WTYB: You also provide a voice for women’s rights in India, what has inspired you to have such an active role in social issues?
Ananya Birla: I think it’s up to people like me, who have a voice and a public platform, to speak out and advocate for those who are frequently marginalized or ignored. My mother is really inspiring when it comes to social issues, she bought me up to believe that we should all strive to leave the world a better place than we find it. That’s why we created MPower Minds, our mental health initiative.
I truly believe that with equality, India can do and be so much more. Women are frequently socially and financially excluded, which is so damaging not just to the women themselves, but to the economy and society as a whole.
I’ve been inspired by advocacy in the entertainment industry driven by the Me Too movement. A friend of mine was harassed so I take the debate around sexism and sexual violence very personally. No woman should have to feel uncomfortable or intimidated in their place of work, in their own home, or whilst they are walking down the street. This seems like it should be common sense, a basic human right.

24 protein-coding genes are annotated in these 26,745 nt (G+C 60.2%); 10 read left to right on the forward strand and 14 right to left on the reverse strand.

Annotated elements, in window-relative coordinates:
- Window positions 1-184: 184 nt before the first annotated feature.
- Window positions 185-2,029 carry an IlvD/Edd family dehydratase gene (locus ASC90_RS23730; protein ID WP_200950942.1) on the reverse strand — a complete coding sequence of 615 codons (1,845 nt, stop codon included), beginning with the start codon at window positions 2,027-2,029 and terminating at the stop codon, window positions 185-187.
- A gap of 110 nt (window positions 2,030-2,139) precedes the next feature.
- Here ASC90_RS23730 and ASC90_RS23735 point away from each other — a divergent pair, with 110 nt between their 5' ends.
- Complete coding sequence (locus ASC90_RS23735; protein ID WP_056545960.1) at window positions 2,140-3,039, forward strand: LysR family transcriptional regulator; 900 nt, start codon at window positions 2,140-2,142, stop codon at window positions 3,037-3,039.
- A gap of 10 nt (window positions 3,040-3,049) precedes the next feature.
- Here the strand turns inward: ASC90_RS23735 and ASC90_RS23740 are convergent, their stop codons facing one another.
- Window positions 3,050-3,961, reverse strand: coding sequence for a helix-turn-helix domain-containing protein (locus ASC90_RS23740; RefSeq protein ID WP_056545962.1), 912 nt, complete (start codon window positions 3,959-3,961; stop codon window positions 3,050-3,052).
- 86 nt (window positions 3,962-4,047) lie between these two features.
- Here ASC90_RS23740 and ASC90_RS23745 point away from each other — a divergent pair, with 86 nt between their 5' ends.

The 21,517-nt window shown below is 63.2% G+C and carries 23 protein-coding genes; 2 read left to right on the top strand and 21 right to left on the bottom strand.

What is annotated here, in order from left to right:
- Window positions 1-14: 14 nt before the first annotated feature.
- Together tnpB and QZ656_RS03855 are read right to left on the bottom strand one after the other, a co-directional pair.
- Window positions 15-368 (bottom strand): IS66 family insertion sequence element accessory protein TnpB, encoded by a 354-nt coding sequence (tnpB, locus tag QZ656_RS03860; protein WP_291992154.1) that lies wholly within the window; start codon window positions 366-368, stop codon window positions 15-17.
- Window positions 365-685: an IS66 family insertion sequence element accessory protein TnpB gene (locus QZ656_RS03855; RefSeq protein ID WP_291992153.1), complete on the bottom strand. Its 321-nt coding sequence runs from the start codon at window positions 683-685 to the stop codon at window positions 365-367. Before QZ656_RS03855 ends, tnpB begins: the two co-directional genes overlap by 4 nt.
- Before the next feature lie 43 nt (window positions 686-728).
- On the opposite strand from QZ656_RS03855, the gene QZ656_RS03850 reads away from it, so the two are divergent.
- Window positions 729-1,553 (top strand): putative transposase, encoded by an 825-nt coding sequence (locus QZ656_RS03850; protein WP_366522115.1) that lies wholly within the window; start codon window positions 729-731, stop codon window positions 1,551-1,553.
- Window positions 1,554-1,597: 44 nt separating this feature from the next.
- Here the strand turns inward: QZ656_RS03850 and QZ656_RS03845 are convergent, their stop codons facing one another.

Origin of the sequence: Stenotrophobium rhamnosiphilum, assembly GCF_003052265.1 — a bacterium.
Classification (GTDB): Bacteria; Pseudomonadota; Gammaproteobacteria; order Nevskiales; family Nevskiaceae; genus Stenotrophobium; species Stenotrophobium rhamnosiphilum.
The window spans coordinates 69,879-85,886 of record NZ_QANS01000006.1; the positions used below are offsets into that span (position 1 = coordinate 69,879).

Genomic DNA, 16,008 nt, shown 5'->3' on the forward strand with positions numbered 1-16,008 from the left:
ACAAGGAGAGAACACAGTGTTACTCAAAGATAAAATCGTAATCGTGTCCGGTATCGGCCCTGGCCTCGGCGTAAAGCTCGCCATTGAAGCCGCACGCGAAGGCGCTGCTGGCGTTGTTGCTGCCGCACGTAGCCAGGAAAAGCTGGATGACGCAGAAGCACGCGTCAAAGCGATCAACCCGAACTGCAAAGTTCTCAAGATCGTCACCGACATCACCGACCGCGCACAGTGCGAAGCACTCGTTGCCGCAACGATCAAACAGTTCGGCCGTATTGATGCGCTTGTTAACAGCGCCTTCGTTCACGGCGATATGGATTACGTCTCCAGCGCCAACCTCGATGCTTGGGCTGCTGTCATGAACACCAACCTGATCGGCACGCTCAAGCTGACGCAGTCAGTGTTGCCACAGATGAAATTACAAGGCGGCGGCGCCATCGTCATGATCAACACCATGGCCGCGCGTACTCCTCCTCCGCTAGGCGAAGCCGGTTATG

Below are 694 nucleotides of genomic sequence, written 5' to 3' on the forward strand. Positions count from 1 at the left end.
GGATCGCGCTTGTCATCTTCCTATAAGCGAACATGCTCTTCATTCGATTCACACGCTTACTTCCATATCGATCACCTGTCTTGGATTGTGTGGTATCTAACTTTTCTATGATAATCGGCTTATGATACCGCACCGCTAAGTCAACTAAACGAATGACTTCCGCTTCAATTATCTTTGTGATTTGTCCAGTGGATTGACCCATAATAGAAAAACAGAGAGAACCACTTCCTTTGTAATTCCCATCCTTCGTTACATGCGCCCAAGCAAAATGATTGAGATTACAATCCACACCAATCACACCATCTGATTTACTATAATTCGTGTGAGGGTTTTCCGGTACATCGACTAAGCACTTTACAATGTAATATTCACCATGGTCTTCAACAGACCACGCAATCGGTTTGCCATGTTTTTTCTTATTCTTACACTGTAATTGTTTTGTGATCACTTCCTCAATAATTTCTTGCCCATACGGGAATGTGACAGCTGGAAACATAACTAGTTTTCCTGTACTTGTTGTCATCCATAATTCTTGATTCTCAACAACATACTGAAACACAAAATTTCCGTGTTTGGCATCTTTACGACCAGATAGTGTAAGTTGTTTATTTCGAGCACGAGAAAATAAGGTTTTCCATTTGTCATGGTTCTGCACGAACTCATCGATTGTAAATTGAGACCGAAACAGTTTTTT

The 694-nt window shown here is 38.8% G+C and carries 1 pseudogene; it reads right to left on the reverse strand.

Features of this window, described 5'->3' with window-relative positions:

WTYB: As a part of this you have founded the Svatantra Microfinance, which gives loans to women entrepreneurs based in rural India, tell us why this initiative is so important?
Ananya Birla: As a female entrepreneur, I wanted to encourage other women into business because when you empower women, all of society benefits.
Svatantra provides loans to women entrepreneurs in the Indian countryside to help them grow their business and become self-sufficient. These might be women who make jewelry or clothes, or small shop owners who have often been ignored by traditional banks.
Women in India are often expected to stay at home and look after the family. Svatantra gives them the freedom to become financially independent. Financial independence is not only a source of confidence but also gives women the ability to make decisions for themselves and for their family. In a country where domestic violence is a huge issue still, this can give women the option to remove themselves from abusive circumstances.
WTYB: Finally, what can we expect from you for the rest of 2018?
Ananya Birla: My aim is to show the world that India can produce a successful, global musician. This year, I am releasing as much music as possible and committing to more live gigs and concerts around the world.